By Alex Malm
As part of the Oct. 5 Londonderry School Board meeting a public hearing was held regarding The American Rescue Plan Elementary and Secondary School Emergency Relief III funds.
“This fund provides the Londonderry School District with $1,564,487.94 to help safely reopen and sustain the safe operation of schools and address the impact of the coronavirus pandemic on our students,” said Lisa McKenney, the financial service manager for the School District.
The ESSER III funds was the fourth federal grant the District has received in response to the COVID-19 pandemic. In total they have received $3,401,702.65.
It was explained by McKenney that there are certain restrictions for what the funds can be spent on.
“Londonderry must reserve at least 20 percent of funds to address learning loss through the implementation of evidence-based interventions and ensure that those interventions respond to students’ social, emotional, and academic needs,” McKenney said. “The balance of our allocation can be used for a wide range of activities.”
During the meeting she outlined some of the things they plan on using the funds for.
Those plans include a math interventionist for $105,000, PPE equipment for $52,250, a ventilation system assessment for $6,850, UV Light units for classroom disinfection at a cost of $162,00, a custodial contract for sanitizing at $90,000, and a extra kindergarten teacher to keep the class sizes down for a cost of $63,445.
Some of the other things they are considering is touchless faucets for a cost of approximately $200,000, a toilet and urinal auto flush for about $100,00 and touch paper towel dispensers for about $12,000. McKenney pointed out that they are all estimates at this point.
They have until September 2023 to spend the funds and McKenney said that they will be going to the Board periodically to give them updates on how the funds are being spent.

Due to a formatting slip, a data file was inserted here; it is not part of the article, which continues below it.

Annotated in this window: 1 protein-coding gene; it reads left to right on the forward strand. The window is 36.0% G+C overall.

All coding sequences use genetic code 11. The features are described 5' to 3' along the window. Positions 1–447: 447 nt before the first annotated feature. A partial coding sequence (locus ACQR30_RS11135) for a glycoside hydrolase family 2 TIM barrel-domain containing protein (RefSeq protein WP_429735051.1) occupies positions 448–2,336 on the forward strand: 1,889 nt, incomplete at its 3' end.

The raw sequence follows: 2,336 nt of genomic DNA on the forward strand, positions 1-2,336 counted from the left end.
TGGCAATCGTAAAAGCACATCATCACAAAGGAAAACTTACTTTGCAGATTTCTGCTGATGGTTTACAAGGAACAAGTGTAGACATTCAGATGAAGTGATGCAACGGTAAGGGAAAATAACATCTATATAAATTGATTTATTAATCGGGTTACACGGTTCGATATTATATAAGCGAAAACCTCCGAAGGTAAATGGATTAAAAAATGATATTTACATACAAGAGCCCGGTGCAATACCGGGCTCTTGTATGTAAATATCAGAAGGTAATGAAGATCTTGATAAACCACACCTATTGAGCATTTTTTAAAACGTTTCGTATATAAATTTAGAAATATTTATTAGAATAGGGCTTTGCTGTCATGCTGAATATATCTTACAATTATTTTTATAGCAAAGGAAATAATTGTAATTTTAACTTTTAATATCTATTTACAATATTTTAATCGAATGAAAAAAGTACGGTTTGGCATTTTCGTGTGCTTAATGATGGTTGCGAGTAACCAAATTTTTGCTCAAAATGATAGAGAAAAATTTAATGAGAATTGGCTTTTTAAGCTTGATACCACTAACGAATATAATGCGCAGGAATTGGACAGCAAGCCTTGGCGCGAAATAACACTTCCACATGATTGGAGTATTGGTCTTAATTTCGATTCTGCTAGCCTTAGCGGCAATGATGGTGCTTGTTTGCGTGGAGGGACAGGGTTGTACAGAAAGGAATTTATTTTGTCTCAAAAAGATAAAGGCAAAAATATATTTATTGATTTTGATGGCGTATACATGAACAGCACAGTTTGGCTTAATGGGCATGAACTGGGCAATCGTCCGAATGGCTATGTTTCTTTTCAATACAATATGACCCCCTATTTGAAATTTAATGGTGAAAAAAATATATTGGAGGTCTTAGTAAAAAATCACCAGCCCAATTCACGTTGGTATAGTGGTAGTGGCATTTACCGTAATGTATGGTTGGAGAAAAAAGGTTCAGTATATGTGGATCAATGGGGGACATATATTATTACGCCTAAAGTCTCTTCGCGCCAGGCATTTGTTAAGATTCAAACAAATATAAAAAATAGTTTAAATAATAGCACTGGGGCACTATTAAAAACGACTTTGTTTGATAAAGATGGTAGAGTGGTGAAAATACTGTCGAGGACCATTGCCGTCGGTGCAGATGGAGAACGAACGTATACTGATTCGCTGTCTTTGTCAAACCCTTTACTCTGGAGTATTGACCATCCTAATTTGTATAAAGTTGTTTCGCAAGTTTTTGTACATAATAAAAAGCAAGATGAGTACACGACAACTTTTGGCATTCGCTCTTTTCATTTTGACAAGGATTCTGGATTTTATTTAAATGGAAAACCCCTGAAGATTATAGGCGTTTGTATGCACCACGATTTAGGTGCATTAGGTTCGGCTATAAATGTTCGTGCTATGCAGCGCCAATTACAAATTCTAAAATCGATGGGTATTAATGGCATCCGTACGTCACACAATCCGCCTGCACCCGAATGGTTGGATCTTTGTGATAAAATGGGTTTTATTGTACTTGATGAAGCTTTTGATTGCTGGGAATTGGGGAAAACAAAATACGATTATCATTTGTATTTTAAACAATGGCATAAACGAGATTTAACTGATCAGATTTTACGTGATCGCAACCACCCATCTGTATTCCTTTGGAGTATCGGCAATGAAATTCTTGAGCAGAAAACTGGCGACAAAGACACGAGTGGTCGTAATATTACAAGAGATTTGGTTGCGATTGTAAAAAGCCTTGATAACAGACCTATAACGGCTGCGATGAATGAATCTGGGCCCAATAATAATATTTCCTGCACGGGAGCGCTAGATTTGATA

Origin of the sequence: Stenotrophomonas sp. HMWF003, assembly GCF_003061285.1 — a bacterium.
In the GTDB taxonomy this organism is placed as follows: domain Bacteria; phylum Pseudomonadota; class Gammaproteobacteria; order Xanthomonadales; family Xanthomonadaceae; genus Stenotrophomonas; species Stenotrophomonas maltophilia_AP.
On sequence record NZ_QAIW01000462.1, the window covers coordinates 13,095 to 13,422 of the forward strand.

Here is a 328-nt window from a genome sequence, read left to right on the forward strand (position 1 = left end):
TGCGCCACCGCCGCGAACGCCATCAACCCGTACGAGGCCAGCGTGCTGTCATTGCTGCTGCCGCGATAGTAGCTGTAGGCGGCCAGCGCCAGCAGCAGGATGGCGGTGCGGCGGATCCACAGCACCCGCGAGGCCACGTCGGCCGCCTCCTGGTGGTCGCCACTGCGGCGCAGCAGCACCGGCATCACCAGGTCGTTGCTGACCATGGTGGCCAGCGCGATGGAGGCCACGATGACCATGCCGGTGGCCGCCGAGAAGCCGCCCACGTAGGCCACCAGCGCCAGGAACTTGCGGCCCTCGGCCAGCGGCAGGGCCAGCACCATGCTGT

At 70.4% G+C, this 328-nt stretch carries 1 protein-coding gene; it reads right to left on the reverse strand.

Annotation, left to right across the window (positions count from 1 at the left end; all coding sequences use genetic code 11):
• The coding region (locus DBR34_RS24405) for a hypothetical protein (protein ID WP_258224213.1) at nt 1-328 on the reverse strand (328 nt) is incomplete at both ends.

One question that was asked was if they are possibly able to use some of the funds to hire a nurse for the district who can go around and administer rapid tests for students who have parental consent so they don’t have to send students home or wait for PCR test results.
McKenney said they can look into it and bring it back to the School Board for them to consider it.
During the public comment period Rachel Killian said that as of January 2022 the PCR test isn’t going to be acknowledged as the “test” any longer and said they should start thinking about other ways for kids to make up for their learning loss who have to get tested or have symptoms.
She also explained that since they spent $24,450 on cameras for remote instruction, she said “It would be great like we asked if we used those cameras for learning not being had so that students can zoom into their classrooms like we’ve discussed a few times,” Kllian said.
The School Board unanimously approved the acceptance of the funds.
Also during the meeting the School Board accepted the resignations of Jennifer Fortin, a special education assistant at the South Elementary School, Amy Furlong a special education assistant at Matthew Thornton Elementary, and Jillian Grennon a technology assistant at the North Elementary School.